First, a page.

It was a season of complete insanity and boredom. At least that’s how Virginia Woolf recorded the year 1932 in her diary. Her friends kept dying. Europe stared into the abyss and the abyss marched past its windows wearing brown shirts. ‘All England’, she wrote, was ‘spoiled.’
She recorded her husband Leonard, as he tended to the flowers in their Sussex garden, muttering: ‘Things have gone wrong somehow.’
For liberals today, as they did for Mrs and Mr Woolf many decades ago, things have gone wrong. There is the sheer wrongness of this president, a rodent scuttling across the boards of their White House; there is the wrongness of the internet, a tool which they thought would liberate the world, rather than activate a freewheeling style of postmodern, authoritarian political leadership.
Somewhere deep in the viscera of The New York Times building, a platoon of America’s finest political journalists have been trying to figure out how everything went so wrong.
Their answer — ‘The Twitter Presidency’ — is that the president is both slave to, and master of, a ‘frenetic life cycle of conspiracy-driven propaganda, fakery and hate.’ Trump, armed with his smartphone and a bad mood single-handedly ‘helped spread a culture of suspicion and distrust of facts into the political mainstream.’
The Times trawled through Trump’s tweets, his retweets, hashtags; all the putdowns; every meme, to bring us breaking, Pulitzer-worthy news like: ‘Mr Trump also used Twitter to attack the credibility of journalists, intelligence agencies and the judicial system.’
The report’s most damaging (and conspiratorial) insinuation is that Trump is working with legions of whack-nut conspiracy theorists, fake accounts run by Russian, Chinese, Iranian and North Korean intelligence agencies, racial supremacists and every other kind of marginal, unwashed digital fuse-lighter, to undermine the integrity of the nation’s institutions. ‘Mr Trump’, fumes the Times, ‘has retweeted at least 145 unverified accounts that have pushed conspiracy or fringe content.’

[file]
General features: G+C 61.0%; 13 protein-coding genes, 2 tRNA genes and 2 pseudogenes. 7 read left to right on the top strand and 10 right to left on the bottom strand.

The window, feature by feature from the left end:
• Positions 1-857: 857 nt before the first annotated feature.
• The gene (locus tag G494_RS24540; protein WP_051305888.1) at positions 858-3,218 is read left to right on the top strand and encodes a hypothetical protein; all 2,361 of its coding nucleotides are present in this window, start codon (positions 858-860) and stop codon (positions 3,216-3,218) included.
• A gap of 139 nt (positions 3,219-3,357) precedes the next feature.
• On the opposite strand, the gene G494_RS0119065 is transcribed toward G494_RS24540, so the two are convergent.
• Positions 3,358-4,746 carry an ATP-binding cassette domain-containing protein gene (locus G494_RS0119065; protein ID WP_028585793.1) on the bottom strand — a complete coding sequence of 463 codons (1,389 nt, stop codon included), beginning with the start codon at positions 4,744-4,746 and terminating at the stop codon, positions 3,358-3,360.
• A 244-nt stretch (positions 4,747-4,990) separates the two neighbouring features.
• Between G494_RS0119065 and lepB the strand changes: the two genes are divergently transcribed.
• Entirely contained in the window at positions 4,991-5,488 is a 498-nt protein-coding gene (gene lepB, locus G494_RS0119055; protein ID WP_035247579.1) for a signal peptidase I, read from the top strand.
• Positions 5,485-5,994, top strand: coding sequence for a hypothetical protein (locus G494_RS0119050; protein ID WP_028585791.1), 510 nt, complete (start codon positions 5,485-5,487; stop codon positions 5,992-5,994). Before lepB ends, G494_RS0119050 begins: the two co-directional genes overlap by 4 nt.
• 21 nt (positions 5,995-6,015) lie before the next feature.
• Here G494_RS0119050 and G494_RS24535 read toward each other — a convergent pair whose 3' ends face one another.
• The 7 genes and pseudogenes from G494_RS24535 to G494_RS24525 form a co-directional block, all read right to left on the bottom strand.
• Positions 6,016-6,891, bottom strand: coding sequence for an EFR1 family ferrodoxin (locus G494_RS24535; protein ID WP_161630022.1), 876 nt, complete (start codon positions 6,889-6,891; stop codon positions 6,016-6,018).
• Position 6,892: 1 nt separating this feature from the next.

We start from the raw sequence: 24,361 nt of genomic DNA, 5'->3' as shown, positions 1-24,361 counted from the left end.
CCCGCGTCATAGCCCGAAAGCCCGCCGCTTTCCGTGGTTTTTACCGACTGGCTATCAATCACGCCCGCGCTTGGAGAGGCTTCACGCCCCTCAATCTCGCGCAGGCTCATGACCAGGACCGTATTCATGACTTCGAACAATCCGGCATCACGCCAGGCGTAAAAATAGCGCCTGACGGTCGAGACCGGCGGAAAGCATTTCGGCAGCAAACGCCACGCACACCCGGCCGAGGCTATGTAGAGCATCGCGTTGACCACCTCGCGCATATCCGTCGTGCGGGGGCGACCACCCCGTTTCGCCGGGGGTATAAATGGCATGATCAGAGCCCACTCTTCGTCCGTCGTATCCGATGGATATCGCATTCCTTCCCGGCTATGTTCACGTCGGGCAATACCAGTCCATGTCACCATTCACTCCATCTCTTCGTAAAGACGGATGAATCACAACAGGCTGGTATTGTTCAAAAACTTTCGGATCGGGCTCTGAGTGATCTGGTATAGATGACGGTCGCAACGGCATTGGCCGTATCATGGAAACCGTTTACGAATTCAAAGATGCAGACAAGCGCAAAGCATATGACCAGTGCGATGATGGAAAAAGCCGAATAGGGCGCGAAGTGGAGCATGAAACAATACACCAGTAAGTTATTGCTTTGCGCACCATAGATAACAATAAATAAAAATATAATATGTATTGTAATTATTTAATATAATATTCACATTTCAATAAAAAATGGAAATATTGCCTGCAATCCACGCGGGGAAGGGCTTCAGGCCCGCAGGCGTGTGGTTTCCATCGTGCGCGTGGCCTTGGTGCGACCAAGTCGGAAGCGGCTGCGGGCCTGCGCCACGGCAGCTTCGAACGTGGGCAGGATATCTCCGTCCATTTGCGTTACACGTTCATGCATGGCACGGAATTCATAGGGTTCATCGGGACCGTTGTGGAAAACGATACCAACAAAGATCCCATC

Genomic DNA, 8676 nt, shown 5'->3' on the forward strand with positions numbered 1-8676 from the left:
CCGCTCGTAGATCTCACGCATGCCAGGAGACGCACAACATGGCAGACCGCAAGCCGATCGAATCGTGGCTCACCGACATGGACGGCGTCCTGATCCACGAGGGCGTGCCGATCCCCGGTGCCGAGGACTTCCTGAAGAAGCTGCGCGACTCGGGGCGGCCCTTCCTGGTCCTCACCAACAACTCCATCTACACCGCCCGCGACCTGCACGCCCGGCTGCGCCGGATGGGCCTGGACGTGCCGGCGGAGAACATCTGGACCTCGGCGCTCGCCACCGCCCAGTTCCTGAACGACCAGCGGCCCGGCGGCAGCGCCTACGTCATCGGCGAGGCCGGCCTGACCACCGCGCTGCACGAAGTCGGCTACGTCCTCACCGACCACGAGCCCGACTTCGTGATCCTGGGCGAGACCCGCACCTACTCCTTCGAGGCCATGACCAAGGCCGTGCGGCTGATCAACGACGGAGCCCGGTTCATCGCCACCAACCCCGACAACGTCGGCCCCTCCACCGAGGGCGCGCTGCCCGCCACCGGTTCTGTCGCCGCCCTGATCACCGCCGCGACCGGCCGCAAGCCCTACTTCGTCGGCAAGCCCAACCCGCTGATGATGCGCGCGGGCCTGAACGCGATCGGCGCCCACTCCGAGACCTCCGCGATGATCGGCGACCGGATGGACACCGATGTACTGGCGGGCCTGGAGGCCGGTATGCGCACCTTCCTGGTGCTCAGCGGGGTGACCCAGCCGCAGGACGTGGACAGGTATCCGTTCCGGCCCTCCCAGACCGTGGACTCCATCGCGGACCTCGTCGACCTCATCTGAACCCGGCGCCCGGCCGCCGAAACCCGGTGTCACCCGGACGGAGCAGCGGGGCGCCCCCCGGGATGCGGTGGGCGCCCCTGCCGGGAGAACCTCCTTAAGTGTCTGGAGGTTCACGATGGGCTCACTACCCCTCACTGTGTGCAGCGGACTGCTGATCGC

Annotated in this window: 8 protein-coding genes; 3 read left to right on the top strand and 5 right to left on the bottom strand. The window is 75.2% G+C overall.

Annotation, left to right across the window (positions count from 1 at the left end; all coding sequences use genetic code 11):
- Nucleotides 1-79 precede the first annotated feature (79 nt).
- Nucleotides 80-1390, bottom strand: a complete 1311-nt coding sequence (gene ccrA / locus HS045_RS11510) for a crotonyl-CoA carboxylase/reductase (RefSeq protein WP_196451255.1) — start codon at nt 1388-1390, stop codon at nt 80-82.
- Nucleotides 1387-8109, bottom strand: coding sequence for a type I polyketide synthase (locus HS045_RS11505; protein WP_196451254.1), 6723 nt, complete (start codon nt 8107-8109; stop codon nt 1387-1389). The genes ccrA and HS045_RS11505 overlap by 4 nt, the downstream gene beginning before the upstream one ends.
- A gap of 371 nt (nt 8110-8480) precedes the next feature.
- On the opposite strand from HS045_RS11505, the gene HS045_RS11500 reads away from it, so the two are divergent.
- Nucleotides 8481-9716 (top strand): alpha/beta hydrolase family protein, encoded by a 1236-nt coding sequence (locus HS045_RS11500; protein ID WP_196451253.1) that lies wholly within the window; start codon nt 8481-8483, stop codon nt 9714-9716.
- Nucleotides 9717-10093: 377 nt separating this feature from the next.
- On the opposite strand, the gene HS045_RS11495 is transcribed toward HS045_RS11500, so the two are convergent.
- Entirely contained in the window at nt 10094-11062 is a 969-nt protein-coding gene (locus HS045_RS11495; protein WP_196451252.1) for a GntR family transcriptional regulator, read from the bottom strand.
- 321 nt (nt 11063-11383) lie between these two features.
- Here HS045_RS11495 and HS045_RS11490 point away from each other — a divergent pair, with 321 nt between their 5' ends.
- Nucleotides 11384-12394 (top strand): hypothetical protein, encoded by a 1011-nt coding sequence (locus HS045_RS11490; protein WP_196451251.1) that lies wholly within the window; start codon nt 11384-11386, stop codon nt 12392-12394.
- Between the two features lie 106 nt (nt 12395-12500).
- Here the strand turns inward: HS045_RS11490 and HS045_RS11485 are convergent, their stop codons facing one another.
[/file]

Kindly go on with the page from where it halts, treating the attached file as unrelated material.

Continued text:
Even more nefariously, Trump gave ‘gave prominence to objectionable material and — intentionally or not — those responsible for it.’ Notice how slippery that intentionally is.
Really, the question of what Trump actually intends when he retweets unverified accounts is too important to be dismissed so glibly.
Is the president responsible for encouraging the spread conspiracy theories if he retweets a QAnon follower? Is the president a stooge of Putin if he retweets an account that turns out to be connected to Russian intelligence? And, more to the point, does the Trump administration have the same objectives as the people behind these accounts?
The Times pretends it isn’t sure what the answers to these questions are, even as it implies that the answer is yes in all three cases. ‘While it is not always clear whether his retweets are intended to endorse their authors, the president is effectively launching these accounts into the public eye.’
What does ‘launching these accounts into the public eye’ actually mean? These accounts gain a few thousand followers, they sink back into obscurity, and the Times writes about them a few months later, as if they represent the fall of the Republic and a rehearsal for the end of the world.
In the meantime Trump moves on, and tweets a meme of a dog receiving a medal and sweary videos of cage fighters. How such tweets advance the aims of the Russian government, or QAnon theorists, is unclear. It is quite bizarre that Trump tweets with truly malign unintended consequences — over 40 people died and dozens were injured in Afghanistan when Trump canceled peace talks with the Taliban in September — seem to bother the Times less than the president’s attacks on the ‘deep state’.
There is something fundamentally vaudeville about this tragicomic presidency and its chorus of media catastrophists, and a larger air of unseriousness, both in the culture and in our politics. The apocalyptic notion, pushed by the Times and all the others, that Trump and his tweets mainstreamed suspicion and fake news, is straightforwardly false. Our own season of insanity did not begin in 2016.
Distrust spreads through any society over the course of decades, not months. Considerable, growing numbers of Americans distrust organized religion, the Supreme Court, the presidency, the medical system, the criminal justice system, the banks, Congress, big business, organized labor, public schools, newspapers and television news.
As always, the trouble with such grievances is that they’re usually justified. It is only during such a broad, deep crisis of legitimacy that a wrecking ball figure like Trump could have been elected.
The invention of Twitter only accelerated the process, and gave greater scope for an anti-political, insurgent campaigner like Trump to reach his audience. If Twitter had been around in 1992 we might have ended up with a Trumpian presidency — it just would have been Pat Buchanan in the Oval Office, not Trump.
This context is less interesting to our friends at the Times than the vast conspiracy they have built out of the president’s Twitter addiction — the journalistic equivalent of the dozens of people every year who claim to see Jesus’s face in their food.
In sniffing all the breadcrumbs that are Trump’s tweets, they manage to ignore Trump’s intentions, which are never more complicated than praising himself and maiming his enemies; they ignore the latent conditions that enabled Trump to become president, which explain far more about our discord than his tweets do.